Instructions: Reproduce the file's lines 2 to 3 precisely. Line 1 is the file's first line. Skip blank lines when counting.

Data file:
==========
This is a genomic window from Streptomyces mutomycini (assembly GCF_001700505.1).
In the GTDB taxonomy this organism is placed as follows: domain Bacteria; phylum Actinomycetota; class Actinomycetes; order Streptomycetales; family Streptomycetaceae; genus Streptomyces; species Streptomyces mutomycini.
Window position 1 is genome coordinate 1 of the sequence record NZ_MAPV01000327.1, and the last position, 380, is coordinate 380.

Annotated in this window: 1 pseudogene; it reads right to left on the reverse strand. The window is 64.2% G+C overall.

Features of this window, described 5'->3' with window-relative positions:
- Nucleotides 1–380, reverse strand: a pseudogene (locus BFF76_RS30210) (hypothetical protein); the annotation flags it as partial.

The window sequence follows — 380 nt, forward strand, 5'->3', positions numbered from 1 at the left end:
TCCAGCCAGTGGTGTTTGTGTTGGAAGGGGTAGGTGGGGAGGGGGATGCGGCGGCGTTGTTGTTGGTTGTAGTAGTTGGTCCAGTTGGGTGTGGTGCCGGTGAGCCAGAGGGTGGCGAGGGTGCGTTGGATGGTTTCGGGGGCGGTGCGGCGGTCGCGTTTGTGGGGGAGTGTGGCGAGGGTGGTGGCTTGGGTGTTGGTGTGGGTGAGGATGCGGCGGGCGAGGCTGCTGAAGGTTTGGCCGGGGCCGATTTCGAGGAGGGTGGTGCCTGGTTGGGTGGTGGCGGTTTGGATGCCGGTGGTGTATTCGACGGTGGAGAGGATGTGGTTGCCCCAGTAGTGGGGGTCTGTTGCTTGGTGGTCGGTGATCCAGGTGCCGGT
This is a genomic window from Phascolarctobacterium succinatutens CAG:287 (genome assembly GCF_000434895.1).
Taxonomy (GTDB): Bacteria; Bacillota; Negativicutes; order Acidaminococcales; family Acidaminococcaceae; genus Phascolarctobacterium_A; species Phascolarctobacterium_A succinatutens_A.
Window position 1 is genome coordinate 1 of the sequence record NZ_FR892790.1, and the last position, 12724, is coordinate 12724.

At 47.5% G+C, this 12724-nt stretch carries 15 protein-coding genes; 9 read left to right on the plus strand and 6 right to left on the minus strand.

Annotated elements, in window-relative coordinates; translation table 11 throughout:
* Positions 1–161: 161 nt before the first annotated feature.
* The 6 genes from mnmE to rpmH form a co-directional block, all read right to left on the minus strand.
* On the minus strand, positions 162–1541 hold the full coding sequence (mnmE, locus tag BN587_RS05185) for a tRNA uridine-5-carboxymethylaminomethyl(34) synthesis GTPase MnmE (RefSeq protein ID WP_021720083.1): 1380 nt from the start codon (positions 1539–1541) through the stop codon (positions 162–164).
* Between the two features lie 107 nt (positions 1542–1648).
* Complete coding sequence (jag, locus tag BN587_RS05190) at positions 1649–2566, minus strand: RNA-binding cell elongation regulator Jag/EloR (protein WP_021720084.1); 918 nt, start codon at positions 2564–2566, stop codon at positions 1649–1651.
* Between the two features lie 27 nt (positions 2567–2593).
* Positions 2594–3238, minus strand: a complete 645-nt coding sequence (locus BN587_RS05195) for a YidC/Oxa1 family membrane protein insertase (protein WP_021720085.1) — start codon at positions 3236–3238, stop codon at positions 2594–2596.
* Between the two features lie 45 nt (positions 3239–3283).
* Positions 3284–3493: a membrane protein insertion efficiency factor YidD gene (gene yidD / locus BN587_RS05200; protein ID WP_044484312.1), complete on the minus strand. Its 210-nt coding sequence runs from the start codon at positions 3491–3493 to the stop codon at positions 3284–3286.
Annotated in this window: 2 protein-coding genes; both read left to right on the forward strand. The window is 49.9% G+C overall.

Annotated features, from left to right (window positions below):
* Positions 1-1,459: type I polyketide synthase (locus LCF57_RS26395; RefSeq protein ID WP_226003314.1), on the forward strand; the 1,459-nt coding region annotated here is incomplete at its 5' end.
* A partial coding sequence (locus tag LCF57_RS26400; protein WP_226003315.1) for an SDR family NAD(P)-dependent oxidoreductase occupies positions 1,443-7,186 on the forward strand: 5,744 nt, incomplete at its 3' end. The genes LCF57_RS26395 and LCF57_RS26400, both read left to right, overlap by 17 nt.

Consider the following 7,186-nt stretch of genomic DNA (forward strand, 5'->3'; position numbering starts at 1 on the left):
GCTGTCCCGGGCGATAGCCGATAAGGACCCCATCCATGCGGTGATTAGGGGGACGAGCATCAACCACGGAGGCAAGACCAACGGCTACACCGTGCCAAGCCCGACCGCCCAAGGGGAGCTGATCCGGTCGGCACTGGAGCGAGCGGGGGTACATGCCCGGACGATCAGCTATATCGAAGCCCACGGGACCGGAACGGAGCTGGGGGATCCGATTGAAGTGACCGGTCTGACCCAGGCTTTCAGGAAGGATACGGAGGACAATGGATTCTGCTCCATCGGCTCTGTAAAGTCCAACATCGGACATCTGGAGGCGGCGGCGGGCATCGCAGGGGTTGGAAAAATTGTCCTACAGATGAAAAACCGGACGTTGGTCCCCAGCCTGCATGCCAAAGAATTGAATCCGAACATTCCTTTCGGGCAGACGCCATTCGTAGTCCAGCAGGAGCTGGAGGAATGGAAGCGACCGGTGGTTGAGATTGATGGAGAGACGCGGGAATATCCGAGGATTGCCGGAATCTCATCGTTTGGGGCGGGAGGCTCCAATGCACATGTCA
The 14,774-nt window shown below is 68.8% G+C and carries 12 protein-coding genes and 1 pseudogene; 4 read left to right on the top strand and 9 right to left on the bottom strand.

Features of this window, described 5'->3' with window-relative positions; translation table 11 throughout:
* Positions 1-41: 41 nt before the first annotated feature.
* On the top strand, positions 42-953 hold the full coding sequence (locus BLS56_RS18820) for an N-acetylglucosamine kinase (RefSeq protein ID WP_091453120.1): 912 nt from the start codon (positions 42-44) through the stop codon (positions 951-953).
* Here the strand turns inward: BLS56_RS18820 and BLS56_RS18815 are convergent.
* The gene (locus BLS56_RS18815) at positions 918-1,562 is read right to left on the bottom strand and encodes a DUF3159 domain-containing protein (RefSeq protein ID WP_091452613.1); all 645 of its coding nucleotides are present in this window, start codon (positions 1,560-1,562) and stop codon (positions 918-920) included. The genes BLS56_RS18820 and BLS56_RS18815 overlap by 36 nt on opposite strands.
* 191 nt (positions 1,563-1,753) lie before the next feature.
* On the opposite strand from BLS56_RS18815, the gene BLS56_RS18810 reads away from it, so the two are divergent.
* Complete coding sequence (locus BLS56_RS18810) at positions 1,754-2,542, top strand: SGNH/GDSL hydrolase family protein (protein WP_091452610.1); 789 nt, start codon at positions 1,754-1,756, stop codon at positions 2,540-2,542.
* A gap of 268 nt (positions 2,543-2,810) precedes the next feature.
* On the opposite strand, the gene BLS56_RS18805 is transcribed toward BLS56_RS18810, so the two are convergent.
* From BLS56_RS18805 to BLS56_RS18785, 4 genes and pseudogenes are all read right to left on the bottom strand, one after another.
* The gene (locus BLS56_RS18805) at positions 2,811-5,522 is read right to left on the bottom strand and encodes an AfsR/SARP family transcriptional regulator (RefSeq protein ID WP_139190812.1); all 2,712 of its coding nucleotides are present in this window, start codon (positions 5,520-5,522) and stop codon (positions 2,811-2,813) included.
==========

In the GTDB taxonomy this organism is placed as follows: domain Bacteria; phylum Actinomycetota; class Actinomycetes; order Streptomycetales; family Streptomycetaceae; genus Streptomyces; species Streptomyces mutomycini.
Window position 1 is genome coordinate 1 of the sequence record NZ_MAPV01000327.1, and the last position, 380, is coordinate 380.